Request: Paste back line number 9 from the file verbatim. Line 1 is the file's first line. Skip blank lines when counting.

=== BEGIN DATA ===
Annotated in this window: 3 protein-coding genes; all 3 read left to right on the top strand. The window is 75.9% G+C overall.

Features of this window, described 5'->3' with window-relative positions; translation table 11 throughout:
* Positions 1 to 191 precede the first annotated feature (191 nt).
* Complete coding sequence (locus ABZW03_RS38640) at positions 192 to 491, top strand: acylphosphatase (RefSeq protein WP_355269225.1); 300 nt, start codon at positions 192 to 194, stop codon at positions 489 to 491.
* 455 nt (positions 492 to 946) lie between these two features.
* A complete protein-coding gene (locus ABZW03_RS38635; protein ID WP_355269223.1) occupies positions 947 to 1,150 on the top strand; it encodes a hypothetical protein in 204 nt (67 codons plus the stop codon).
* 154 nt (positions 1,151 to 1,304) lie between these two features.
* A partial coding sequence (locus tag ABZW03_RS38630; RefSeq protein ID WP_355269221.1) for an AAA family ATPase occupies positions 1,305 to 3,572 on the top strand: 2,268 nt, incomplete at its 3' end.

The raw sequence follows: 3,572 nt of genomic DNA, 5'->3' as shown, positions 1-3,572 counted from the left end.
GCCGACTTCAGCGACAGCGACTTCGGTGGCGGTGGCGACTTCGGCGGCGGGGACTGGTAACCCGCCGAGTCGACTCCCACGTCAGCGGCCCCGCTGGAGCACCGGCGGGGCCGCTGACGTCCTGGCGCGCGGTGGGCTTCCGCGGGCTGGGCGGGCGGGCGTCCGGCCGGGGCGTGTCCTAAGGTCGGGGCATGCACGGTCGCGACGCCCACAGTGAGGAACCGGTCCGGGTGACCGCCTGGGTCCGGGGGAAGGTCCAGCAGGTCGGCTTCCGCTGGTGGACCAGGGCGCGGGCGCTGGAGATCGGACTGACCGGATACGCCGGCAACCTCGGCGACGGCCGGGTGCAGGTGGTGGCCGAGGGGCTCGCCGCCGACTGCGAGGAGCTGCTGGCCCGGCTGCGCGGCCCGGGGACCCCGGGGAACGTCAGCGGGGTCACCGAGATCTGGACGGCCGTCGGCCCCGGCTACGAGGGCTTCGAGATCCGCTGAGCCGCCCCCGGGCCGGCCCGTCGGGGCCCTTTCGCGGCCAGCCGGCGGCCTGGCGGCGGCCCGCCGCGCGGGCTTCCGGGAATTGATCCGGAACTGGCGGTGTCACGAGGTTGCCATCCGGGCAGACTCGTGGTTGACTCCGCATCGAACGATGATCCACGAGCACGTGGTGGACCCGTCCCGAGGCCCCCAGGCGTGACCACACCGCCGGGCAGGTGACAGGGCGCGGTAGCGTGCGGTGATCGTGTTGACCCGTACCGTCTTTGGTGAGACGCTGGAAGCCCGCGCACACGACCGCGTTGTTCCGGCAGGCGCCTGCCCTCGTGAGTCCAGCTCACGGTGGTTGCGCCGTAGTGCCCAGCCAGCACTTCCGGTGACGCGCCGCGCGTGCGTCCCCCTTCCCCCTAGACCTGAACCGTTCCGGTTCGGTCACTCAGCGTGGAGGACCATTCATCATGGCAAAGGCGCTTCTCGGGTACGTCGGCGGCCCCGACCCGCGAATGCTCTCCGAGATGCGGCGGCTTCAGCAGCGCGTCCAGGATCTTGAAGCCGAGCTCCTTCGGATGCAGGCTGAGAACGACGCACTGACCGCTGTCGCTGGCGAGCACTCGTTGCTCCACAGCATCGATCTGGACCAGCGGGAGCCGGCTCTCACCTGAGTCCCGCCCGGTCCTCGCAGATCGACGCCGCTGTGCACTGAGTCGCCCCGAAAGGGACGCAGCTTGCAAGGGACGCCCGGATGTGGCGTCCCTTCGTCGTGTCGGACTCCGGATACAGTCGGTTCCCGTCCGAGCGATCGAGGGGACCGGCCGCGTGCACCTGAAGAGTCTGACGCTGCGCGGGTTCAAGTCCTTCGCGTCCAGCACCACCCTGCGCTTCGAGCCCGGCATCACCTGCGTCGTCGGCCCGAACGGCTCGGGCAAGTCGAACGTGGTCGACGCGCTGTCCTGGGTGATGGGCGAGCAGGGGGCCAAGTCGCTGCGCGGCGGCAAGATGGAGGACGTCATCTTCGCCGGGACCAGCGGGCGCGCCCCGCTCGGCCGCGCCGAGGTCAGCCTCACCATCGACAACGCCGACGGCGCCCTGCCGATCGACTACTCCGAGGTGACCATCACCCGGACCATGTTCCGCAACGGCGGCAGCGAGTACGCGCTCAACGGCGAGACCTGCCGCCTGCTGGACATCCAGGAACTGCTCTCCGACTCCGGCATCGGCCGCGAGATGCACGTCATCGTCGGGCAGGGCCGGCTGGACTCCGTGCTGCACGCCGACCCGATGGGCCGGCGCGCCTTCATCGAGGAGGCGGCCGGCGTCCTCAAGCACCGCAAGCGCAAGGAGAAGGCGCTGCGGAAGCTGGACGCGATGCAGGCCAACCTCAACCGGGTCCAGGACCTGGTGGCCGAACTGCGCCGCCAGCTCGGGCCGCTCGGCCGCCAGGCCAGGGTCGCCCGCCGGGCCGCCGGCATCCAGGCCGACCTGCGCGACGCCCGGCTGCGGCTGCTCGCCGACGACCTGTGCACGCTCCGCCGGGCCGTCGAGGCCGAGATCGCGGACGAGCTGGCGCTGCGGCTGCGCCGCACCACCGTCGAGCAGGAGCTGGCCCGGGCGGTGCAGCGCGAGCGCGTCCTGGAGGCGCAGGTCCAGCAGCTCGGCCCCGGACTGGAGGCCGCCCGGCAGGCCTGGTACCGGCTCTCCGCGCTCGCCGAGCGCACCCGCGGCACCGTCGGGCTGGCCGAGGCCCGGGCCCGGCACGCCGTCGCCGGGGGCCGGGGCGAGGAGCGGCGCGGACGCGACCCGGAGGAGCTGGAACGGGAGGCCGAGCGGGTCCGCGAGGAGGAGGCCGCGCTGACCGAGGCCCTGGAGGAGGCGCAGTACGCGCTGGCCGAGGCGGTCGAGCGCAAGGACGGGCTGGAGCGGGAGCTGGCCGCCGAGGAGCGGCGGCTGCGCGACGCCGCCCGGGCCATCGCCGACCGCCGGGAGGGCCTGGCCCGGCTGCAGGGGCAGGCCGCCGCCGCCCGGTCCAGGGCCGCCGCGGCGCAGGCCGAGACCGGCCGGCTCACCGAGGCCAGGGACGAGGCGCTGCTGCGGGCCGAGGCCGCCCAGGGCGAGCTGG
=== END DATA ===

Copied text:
The raw sequence follows: 3,572 nt of genomic DNA, 5'->3' as shown, positions 1-3,572 counted from the left end.